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Theory of Intelligent Design, the best explanation of Origins » Astronomy & Cosmology and God » The Kalaam Cosmological Argument

The Kalaam Cosmological Argument

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1 The Kalaam Cosmological Argument on Mon Nov 25, 2013 12:56 pm

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The Kalaam Cosmological Argument

http://reasonandscience.heavenforum.org/t1333-the-kalaam-cosmological-argument

The Kalam Cosmological Argument
(1) Everything that has a beginning of its existence has a cause of its existence.
(2) The universe has a beginning of its existence.
Therefore:
(3) The universe has a cause of its existence.
(4) If the universe has a cause of its existence then that cause is God.
Therefore:
(5) God exists.

A proponent of the Big Bang theory, at least if he is an atheist, must believe that the universe came from nothing and by nothing."4 But surely that doesn't make sense! Out of nothing, nothing comes. So why does the universe exist instead of just nothing? Where did it come from? There must have been a cause which brought the universe into being.

From the very nature of the case, this cause must be an uncaused, changeless, timeless, and immaterial being which created the universe. It must be uncaused because we've seen that there cannot be an infinite regress of causes. It must be timeless and therefore changeless—at least without the universe—because it created time. Because it also created space, it must transcend space as well and therefore be immaterial, not physical.

Moreover, I would argue, it must also be personal. For how else could a timeless cause give rise to a temporal effect like the universe? If the cause were a mechanically operating set of necessary and sufficient conditions, then the cause could never exist without the effect. For example, the cause of water's freezing is the temperature's being below 0˚ Centigrade. If the temperature were below 0˚ from eternity past, then any water that was around would be frozen from eternity. It would be impossible for the water to begin to freeze just a finite time ago. So if the cause is permanently present, then the effect should be permanently present as well. The only way for the cause to be timeless and the effect to begin in time is for the cause to be a personal agent who freely chooses to create an effect in time without any prior determining conditions. For example, a man sitting from eternity could freely will to stand up. Thus, we are brought, not merely to a transcendent cause of the universe, but to its personal Creator.



http://www.leaderu.com/truth/3truth11.html

http://arxiv.org/pdf/1204.4658v1.pdf

http://www.reasonablefaith.org/the-existence-of-god-and-the-beginning-of-the-universe

http://www.str.org/articles/you-will-not-live-an-eternity#.VF1ZbMlLktM

if the cause of water's being frozen is the temperature's being below zero degrees, then if the temperature were below zero degrees from eternity, then any water present would be frozen from eternity. The only way to have an eternal cause but a temporal effect would seem to be if the cause is a personal agent who freely chooses to create an effect in time. For example, a man sitting from eternity may will to stand up; hence, a temporal effect may arise from an eternally existing agent. Indeed, the agent may will from eternity to create a temporal effect, so that no change in the agent need be conceived. Thus, we are brought not merely to the first cause of the universe, but to its personal Creator.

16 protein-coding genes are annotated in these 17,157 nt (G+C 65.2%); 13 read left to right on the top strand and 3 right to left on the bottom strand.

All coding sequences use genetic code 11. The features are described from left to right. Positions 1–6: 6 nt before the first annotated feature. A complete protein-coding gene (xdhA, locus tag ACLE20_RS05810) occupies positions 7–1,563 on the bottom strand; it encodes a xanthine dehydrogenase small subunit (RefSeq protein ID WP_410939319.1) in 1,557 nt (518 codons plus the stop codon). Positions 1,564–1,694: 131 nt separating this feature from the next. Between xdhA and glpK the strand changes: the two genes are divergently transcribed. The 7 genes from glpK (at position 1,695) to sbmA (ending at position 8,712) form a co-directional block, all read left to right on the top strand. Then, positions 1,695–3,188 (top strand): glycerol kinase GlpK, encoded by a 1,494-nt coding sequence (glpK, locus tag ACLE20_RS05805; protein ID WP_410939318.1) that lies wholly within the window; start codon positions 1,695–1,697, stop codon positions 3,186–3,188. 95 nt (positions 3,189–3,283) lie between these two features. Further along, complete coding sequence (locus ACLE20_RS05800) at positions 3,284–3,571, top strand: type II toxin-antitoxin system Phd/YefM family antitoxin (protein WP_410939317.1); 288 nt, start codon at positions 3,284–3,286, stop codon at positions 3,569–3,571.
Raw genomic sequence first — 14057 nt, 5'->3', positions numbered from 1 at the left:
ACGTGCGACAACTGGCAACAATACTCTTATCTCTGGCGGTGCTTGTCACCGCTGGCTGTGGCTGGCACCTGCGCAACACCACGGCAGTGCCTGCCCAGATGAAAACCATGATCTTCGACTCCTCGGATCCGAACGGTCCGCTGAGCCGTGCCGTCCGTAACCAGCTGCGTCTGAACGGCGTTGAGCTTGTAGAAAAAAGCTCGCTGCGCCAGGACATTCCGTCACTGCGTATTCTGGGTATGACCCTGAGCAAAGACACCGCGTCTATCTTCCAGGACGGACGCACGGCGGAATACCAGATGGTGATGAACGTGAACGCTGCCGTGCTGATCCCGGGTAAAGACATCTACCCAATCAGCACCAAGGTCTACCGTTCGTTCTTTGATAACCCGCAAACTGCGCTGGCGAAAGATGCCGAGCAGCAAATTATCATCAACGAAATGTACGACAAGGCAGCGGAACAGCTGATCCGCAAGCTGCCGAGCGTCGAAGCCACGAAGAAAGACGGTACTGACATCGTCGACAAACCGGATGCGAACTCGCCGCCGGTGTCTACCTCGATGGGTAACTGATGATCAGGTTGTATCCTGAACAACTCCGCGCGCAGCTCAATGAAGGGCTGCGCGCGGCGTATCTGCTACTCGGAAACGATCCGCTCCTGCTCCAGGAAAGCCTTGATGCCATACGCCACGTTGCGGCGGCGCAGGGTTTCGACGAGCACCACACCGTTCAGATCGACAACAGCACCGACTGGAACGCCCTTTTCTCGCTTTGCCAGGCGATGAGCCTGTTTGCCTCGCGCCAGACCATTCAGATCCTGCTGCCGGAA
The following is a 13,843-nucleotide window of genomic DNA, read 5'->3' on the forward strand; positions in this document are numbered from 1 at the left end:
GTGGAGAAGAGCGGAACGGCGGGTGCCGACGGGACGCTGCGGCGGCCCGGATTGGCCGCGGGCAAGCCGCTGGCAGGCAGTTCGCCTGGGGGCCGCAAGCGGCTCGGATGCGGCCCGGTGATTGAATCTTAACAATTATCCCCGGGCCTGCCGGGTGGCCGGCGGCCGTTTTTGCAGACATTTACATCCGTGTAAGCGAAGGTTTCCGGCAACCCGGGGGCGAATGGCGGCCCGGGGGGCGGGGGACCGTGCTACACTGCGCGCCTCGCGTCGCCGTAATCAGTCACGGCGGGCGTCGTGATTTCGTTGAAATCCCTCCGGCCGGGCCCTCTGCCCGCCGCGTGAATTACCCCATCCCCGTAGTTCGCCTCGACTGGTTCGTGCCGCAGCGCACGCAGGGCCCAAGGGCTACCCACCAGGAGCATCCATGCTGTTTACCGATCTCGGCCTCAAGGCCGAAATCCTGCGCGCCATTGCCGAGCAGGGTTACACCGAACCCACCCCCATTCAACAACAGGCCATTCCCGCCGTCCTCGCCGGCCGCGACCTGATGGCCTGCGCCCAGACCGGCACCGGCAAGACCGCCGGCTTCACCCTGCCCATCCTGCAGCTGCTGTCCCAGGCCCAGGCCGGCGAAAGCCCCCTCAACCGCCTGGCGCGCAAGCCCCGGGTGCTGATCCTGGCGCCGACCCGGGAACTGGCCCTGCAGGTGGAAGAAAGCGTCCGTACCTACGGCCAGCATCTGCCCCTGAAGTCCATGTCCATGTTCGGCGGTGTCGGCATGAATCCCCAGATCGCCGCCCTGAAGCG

it can be plausibly argued that the cause of the universe must be a personal Creator. For how else could a temporal effect arise from an eternal cause? If the cause were simply a mechanically operating set of necessary and sufficient conditions existing from eternity, then why would not the effect also exist from eternity? For example, if the cause of water's being frozen is the temperature's being below zero degrees, then if the temperature were below zero degrees from eternity, then any water present would be frozen from eternity. The only way to have an eternal cause but a temporal effect would seem to be if the cause is a personal agent who freely chooses to create an effect in time. For example, a man sitting from eternity may will to stand up; hence, a temporal effect may arise from an eternally existing agent. Indeed, the agent may will from eternity to create a temporal effect, so that no change in the agent need be conceived. Thus, we are brought not merely to the first cause of the universe, but to its personal Creator.

The 2nd law of thermodynamics Refutes the Eternal Universe

The next proof the universe had a beginning comes the 2nd law of thermodynamics or the law of entropy.  This law says that in a closed universe the finite amount of energy is winding down, moving towards a time when all energy will be expended.   If we spin a ball on a table what we find is that it has a finite or limited amount of energy that was applied to spin the ball.  The spinning ball will soon stop; it has run out of energy.  In a similar fashion the universe with its limited amount of energy, is going to wind down to where there is no energy left.

Another illustration of the 2nd law of thermodynamics utilizes a hot cup of coffee.   Over time the coffee cools and the heat moves outward into the room.  Soon the temperature of the coffee and the room will be equal.  The same goes for the universe.  Heat is moving outward from stars and is being uniformly distributed throughout the universe.  Eventually the limited amount of heat energy of the stars throughout the universe will run out and suffer what is called, “Heat death.”  L. Barnet said this, “The universe is progressing toward an ultimate heat death or, as it is technically defined, a condition of maximum entropy.  When the universe reaches this state some billions of years from now, all the processes of nature will cease.  All space will be the same temperature… There will be no light, no life, no warmth–nothing but perpetual and irrevocable stagnation…and there is no way of avoiding this destiny![1]”

If the universe was eternal, all the heat energy would have been utilized an infinite amount of time ago.  If this is true then we should currently be at heat death.  All the energy should have been used up an eternity ago.  Since energy exists today we can conclude the universe is not eternal.  If the universe is not eternal, it must have had a beginning.  Both the big bang and 2nd law of thermodynamics refute an eternal universe.